JACKSONVILLE, Fla. – Vice President Mike Pence was asked during Wednesday night’s debate if he agreed with the scientific consensus that man-made climate change has made hurricanes wetter, slower and more damaging.
Pence sidestepped the question and offered this response:
“With regards to hurricanes, the National Oceanic Administration tells us that actually, as difficult as they are, there are no more hurricanes today than there were 100 years ago.”
The Trust Index verdict? “Be Careful” with this statement.
And here’s why: on its face, the vice president’s statement is accurate. According to analysis from the National Oceanic and Atmospheric Administration, there has been little change in the number of hurricanes we’ve seen recently compared to 100 years ago.
But, as Weather Authority meteorologist Rebecca Barry points out, that statement lacks key context – namely, the differences in how we tracked and measured storms back then compared to now.
“If you’re looking at hurricanes over 100 years, you have to apply the context that we didn’t have satellites before 1966,” Barry said. “So unless a hurricane ran into land or ran into a ship and the ship survived to tell about it, we didn’t actually know the hurricanes were out there.”
It’s worth mentioning that after adjusting estimates to account for hurricanes that either stayed at sea or were otherwise missed, NOAA’s analysis found we haven’t seen a “significant increase” in the number of hurricanes since the late 1800s.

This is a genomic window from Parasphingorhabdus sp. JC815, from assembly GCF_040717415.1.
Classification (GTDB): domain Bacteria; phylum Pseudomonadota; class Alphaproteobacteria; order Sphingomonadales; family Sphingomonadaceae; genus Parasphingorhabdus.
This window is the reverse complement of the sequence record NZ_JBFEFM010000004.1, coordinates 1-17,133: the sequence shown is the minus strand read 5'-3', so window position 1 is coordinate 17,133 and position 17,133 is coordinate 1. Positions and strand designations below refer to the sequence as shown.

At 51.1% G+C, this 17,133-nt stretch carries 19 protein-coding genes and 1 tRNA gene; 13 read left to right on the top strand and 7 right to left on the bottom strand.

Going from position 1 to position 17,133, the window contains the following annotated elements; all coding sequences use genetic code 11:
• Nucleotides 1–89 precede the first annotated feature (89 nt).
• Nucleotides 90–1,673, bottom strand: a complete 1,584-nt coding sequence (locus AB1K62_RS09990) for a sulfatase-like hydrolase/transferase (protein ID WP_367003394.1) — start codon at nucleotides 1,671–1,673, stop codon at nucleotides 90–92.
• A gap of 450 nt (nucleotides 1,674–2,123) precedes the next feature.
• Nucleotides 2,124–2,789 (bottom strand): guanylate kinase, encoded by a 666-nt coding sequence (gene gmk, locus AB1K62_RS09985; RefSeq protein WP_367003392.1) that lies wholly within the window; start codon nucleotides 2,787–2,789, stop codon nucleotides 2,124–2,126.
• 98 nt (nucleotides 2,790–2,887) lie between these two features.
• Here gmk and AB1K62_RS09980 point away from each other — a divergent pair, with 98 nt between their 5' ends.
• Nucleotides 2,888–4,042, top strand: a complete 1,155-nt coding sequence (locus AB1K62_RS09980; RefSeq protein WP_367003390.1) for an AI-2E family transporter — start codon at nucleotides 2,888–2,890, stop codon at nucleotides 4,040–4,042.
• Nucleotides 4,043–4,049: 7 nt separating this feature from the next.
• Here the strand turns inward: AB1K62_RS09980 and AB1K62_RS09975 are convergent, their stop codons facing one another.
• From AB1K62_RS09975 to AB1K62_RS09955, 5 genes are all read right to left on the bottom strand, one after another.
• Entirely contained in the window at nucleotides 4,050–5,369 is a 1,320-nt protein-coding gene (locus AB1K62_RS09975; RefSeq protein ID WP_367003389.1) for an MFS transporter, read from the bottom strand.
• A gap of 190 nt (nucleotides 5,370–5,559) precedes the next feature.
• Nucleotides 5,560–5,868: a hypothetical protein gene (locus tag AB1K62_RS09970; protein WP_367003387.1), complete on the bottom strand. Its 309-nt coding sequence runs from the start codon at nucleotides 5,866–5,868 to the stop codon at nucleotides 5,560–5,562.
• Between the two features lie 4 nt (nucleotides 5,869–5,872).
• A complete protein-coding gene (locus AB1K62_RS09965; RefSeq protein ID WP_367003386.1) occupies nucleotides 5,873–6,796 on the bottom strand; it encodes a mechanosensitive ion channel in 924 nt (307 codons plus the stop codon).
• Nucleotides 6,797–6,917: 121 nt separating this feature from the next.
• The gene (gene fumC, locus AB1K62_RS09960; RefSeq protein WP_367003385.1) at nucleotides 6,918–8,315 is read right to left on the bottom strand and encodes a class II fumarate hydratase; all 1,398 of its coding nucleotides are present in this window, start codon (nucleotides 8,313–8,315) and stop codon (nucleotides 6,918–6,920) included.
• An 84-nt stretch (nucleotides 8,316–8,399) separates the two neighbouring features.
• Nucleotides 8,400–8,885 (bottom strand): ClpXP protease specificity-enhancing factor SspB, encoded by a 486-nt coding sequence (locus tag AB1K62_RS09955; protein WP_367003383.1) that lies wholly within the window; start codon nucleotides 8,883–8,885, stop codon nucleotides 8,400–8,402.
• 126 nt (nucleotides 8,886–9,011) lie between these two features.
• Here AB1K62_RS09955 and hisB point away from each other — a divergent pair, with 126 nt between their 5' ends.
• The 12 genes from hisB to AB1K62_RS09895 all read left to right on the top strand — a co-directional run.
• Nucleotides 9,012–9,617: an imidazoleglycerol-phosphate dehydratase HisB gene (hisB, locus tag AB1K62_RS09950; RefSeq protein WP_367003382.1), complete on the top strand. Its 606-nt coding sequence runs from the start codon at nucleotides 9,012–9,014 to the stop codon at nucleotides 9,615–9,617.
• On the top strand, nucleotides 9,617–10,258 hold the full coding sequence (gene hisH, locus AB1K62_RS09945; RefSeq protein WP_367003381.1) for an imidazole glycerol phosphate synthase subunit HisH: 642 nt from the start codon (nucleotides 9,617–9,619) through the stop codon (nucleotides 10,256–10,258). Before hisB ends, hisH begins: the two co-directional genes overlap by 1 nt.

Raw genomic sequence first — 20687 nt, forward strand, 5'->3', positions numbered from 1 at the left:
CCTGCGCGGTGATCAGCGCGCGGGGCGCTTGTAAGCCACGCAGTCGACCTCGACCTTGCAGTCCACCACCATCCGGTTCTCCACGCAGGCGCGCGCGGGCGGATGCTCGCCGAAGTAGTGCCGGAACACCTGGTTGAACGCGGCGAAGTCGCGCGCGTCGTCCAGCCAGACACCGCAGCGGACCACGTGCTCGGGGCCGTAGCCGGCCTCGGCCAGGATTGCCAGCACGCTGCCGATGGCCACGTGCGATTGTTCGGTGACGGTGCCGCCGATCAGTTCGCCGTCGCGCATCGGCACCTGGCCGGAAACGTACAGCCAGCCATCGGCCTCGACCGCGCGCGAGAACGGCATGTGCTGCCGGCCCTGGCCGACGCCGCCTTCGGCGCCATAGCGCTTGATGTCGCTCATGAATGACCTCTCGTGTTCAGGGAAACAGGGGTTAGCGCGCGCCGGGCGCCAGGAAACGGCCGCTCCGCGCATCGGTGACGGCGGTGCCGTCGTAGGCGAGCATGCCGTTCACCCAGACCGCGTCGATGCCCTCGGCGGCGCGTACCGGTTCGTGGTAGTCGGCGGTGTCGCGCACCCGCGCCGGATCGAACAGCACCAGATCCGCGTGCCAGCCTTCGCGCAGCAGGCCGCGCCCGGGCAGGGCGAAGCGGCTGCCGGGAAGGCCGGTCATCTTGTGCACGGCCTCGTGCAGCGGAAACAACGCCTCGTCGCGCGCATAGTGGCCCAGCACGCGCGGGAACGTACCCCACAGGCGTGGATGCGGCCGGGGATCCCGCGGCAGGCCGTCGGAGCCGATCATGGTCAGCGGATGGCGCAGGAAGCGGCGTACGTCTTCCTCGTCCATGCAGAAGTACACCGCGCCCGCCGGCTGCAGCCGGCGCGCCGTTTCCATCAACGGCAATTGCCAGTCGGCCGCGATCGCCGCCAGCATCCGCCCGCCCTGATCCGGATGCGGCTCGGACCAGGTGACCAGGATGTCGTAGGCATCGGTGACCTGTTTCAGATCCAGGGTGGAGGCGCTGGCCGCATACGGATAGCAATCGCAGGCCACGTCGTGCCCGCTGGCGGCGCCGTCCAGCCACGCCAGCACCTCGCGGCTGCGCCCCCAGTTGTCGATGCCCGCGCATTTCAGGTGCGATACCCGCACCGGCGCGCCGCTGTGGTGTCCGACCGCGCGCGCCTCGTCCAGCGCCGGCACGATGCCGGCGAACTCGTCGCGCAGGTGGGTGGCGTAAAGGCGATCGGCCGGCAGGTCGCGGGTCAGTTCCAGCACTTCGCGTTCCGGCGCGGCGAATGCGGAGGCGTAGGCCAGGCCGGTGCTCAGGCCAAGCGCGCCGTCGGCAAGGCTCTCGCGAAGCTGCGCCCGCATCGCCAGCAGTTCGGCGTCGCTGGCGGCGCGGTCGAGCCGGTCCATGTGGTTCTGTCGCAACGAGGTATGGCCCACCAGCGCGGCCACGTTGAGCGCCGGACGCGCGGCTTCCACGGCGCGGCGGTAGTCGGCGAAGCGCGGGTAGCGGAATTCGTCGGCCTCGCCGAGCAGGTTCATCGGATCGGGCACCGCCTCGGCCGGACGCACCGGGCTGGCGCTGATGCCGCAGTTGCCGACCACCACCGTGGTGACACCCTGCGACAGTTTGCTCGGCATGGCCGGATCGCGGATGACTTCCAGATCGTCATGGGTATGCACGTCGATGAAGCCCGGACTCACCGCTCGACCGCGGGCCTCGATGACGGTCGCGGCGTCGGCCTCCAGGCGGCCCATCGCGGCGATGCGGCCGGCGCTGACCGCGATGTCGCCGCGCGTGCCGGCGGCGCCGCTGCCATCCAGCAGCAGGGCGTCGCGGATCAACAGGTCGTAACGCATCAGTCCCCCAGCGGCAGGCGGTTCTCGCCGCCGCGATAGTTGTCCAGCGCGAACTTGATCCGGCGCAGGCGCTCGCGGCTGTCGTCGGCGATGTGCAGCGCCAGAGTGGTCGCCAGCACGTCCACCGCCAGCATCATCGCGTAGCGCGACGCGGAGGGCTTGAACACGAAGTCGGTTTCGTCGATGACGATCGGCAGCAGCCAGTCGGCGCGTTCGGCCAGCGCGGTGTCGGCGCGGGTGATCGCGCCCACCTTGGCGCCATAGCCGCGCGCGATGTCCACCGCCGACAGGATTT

“Our satellites have gotten better in the past five years, so we have more information about their intensity and if they are getting stronger or weaker,” Barry said. “We have better information now, but it’s not necessarily saying there are more hurricanes now.”
Further, Pence’s response misses the point of the question, which is the widely accepted change in hurricanes' severity — not frequency. As NOAA notes, it’s likely the effects of climate change “will cause hurricanes in the coming century to be more intense globally and have higher rainfall rates than present-day hurricanes.”
The National Climate Assessment takes things a step further. Among other things, it found the “intensity, frequency and duration of North Atlantic hurricanes, as well as the frequency of the strongest (Category 4 & 5) hurricanes, have all increased since the early 1980s.” Though it’s unclear how much of this is due to man-made factors, “storm intensity and rainfall rates are projected to increase as the climate continues to warm.”